A bridle and bit would interfere with the digestive process so camels are led with a cord either through the nose or in a slip knot around the lower jaw in the gap between front and back teeth. Like a horse, the head is pulled to the the left to go left and right to go right and pulled back to stop. While riding the rider's feet are kept on the camels neck and a nerve is pinched between the toes to increase speed, a riding crop may also be used on the flanks or the feet tap the camels shoulders when in the royal saddle.

Aside from the bull camel, who can become aggressive if he is not castrated early enough, they are fairly docile and patient creatures, more than content to plod along at a steady pace, following the leader.

They are capable of running, and when they do, they are not much slower than a horse. In Australia a 100 mile race was run between a camel and a horse. The horse won by a little bit and dropped dead. The camel had a drink of water, something to eat and a good night's sleep and then ran back the next day at the same speed. They also have an intermediate speed that is an energy saving pace where both legs on one side move at the same time. This causes a swaying motion that has earned them the title "ships of the desert"

Speaking of stamina a camel can carry 250 kg (550 lbs) everyday for forty days walking 70 km a day. Of course by the end of this trek the camel, starting at around 700 kg (1545 lbs), will have lost 30% of its weight. Its hump will have diminished to almost nothing. In order to regain the lost weight the camel will have to rest and eat for six months. A fully grown camel can actually carry up to 450kg (1000lbs) but this is a strain and is never done for any length of time.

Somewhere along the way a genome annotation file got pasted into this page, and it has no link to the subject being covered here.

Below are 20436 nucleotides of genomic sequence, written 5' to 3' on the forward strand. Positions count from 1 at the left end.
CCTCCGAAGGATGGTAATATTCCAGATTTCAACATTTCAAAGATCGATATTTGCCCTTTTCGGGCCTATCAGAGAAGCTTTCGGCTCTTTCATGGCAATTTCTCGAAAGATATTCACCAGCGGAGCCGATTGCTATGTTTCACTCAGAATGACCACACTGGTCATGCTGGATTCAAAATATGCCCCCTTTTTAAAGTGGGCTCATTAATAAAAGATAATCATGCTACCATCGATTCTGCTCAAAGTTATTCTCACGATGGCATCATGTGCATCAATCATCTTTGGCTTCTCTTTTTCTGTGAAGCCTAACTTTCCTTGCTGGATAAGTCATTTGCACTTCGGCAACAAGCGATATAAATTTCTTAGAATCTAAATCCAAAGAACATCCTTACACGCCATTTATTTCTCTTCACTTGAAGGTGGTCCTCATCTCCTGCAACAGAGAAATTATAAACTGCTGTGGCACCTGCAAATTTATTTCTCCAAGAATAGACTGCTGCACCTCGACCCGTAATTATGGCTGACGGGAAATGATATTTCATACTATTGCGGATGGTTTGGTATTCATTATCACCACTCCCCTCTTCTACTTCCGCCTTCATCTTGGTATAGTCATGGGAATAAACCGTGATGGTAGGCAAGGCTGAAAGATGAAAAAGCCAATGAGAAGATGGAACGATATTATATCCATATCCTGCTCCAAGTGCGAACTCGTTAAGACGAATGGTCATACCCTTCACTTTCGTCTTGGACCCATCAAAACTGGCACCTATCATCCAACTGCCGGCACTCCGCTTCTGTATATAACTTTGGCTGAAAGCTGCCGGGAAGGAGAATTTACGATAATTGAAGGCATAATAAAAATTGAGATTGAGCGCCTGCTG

They do sometimes voice complaints when being loaded or saddled, loud groaning cries that sound angered or distressed. Beyond this they make no complaint and rarely show signs of illness of fatigue. It is the camel's one flaw as there is no prior warning of a problem. The camel will work hard everyday for years and suddenly drop dead.

Typically, a camel will live for 30 to 40 years. A young male can be trained and start carrying a load at two years old. At around 35 it is considered too old to be productive and is slaughtered for food. The meat is tough and must be cooked a long time to become tender. The fatty hump is considered a delicacy.

The females can start having babies at age five. Gestation is one year and then one year of drinking it’s mothers milk before it is weaned. Thus from age five a female can give birth every two years, and can continue until her death at 40 or so about 15 offspring. While giving some of its milk to its young, camel herders spin camel hair and weave sacks that they tie over the udder to prevent the baby from drinking it all. The rest of the milk is collected for the nomads to drink or make into cheese, a special process requiring the help of small growths in the intestine of a sheep to curdle it. Without this not only is cheese impossible but the milk can rest unspoiled for extremely only periods of time, a very useful attribute in the heat of the desert with no refrigeration. The milk has the lowest milk-fat of any mammal and the highest salt content.

Camel hair is also made into rope as is the skin of the animals. Camel skin is used in a variety of artisan products, from tents and pillows to tobacco pouches and decorative boxes.